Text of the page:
by two-way ANOVA with repeated measures). Mean escape
latencies measured before and after IgG administration showed
no signicant differences [mean difference, 2.5 sec; 95% con-
dence interval (CI), 2.8 to 7.8 sec; p 0.32 by paired t test] (Fig.
2d). In contrast, mean escape latencies after BAM-10 treatment
improved signicantly (mean difference, 6.3 sec; 95% CI, 0.3
to 12.2 sec; p 0.04 by paired t test) (Fig. 2d). We also observed
longer escape latencies on day 1 of the post-treatment test in both
groups of mice, suggesting a retest effect in which mice exhibited
retention of spatial information from the baseline water maze
test. The retest effect rapidly extinguished with retraining in the
BAM-10-treated mice but not in the IgG-treated mice. The
benecial effects of BAM-10 were apparent within 11 d of the rst
antibody dose, the smallest time interval we could measure in this
study, given the 8 d elapsing between the rst dose and the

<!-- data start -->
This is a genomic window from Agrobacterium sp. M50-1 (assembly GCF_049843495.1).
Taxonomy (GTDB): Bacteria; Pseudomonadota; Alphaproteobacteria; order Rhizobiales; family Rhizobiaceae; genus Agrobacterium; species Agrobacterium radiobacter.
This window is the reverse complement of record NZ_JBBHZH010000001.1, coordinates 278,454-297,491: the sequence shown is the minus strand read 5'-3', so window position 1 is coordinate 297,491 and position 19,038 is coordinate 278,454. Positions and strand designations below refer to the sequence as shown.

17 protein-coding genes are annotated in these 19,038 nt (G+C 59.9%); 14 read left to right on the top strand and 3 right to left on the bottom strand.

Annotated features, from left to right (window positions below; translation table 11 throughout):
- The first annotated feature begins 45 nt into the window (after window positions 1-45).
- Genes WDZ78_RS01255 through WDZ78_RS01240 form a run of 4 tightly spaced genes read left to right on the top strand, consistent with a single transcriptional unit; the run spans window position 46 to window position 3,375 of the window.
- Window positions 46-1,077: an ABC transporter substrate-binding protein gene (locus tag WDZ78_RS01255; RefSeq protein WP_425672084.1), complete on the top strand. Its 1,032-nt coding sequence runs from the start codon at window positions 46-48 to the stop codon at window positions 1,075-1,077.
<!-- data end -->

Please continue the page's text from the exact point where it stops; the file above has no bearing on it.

commencement of retesting in the water maze and the 3 d
training interval until the rst probe trial.
No significant changes were observed in A
levels
After behavioral testing, the brains of 19 IgG-treated mice and 18
BAM-10-treated mice were sequentially extracted rst in Tris-
buffered saline (TBS), then in 2% SDS, and nally in 70% formic
acid (Kawarabayashi et al., 2001). A
40 and A
42 were then
analyzed in each fraction by sandwich ELISA. This analysis
showed that the improved performance in mice treated with
BAM-10 was not associated with any signicant reduction in total
A
or in A
40 or A
42 in any of the fractions analyzed (Fig. 3a).